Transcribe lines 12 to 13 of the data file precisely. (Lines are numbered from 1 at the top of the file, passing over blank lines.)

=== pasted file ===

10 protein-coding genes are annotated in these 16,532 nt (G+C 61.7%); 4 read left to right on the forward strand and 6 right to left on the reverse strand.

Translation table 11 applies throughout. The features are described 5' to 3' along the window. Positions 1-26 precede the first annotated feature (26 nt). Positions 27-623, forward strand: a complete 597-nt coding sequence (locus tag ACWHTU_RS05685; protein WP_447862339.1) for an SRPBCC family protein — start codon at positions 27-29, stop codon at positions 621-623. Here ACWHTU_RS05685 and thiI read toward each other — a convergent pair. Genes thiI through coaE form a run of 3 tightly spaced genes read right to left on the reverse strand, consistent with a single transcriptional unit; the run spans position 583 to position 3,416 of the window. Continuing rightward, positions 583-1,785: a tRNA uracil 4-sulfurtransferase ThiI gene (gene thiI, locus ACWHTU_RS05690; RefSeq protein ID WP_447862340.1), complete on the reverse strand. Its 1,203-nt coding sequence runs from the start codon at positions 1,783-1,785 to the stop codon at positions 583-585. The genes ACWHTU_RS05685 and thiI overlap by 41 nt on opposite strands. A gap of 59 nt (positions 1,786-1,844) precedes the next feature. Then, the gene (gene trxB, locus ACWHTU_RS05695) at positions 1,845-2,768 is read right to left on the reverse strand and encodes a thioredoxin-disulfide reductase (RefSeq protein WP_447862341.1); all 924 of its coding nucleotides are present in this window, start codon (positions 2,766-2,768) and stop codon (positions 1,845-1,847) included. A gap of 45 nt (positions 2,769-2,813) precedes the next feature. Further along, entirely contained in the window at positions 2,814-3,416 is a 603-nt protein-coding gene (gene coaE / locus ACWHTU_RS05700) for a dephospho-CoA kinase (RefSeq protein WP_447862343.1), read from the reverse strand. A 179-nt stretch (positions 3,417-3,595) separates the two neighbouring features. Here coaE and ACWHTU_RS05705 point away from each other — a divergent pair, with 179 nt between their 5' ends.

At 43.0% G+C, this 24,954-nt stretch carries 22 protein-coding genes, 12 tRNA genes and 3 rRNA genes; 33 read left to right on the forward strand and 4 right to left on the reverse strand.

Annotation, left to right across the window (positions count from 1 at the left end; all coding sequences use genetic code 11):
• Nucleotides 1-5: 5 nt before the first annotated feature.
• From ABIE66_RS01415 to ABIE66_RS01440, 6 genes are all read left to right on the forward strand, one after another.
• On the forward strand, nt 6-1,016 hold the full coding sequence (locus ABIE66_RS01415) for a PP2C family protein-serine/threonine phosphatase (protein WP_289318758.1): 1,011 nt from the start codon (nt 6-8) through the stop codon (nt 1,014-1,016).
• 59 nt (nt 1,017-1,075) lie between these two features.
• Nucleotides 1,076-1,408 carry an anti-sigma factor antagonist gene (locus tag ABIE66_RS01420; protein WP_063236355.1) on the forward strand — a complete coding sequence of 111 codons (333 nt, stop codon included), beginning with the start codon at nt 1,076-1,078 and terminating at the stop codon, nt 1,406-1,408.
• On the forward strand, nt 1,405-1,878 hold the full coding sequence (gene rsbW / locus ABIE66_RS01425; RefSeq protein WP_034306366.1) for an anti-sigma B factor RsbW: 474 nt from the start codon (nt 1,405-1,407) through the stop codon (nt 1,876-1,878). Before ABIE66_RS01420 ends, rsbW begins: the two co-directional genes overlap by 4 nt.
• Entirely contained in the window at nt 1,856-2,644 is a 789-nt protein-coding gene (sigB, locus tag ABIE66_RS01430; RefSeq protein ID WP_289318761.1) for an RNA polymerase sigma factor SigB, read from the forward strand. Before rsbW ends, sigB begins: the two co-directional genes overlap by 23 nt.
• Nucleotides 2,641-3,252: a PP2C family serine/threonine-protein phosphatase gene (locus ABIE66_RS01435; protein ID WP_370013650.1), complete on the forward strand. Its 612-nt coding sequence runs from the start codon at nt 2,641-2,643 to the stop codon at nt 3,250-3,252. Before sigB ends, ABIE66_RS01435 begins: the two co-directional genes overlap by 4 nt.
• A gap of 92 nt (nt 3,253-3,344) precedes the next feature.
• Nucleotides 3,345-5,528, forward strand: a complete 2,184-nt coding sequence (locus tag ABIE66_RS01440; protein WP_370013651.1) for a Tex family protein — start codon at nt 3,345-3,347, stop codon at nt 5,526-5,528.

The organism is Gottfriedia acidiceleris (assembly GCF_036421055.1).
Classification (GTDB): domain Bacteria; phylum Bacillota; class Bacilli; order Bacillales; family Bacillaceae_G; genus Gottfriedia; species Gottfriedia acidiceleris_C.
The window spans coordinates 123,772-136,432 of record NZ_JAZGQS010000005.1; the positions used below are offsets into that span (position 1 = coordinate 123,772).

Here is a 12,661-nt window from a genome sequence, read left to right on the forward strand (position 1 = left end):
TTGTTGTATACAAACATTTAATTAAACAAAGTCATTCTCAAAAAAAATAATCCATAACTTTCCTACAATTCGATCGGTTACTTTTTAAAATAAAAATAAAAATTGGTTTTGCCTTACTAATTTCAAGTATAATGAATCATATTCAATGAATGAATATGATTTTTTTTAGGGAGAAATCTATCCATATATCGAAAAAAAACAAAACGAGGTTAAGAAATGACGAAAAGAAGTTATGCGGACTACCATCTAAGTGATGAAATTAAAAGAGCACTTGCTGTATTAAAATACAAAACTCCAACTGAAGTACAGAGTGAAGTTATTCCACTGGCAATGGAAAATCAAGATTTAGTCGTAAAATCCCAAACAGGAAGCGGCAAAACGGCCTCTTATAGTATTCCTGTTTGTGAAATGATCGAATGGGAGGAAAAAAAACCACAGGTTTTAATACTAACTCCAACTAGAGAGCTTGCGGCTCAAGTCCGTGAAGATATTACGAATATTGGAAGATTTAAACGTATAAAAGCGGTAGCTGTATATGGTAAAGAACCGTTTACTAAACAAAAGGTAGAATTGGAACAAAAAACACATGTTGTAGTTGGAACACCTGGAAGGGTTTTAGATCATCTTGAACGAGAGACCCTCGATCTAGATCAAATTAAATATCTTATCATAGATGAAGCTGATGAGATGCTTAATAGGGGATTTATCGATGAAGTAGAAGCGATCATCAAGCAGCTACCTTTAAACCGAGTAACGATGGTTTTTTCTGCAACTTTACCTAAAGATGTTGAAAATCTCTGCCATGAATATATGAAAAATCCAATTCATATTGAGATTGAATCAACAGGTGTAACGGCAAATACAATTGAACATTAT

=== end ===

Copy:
• Nucleotides 2,641-3,252: a PP2C family serine/threonine-protein phosphatase gene (locus ABIE66_RS01435; protein ID WP_370013650.1), complete on the forward strand. Its 612-nt coding sequence runs from the start codon at nt 2,641-2,643 to the stop codon at nt 3,250-3,252. Before sigB ends, ABIE66_RS01435 begins: the two co-directional genes overlap by 4 nt.
• A gap of 92 nt (nt 3,253-3,344) precedes the next feature.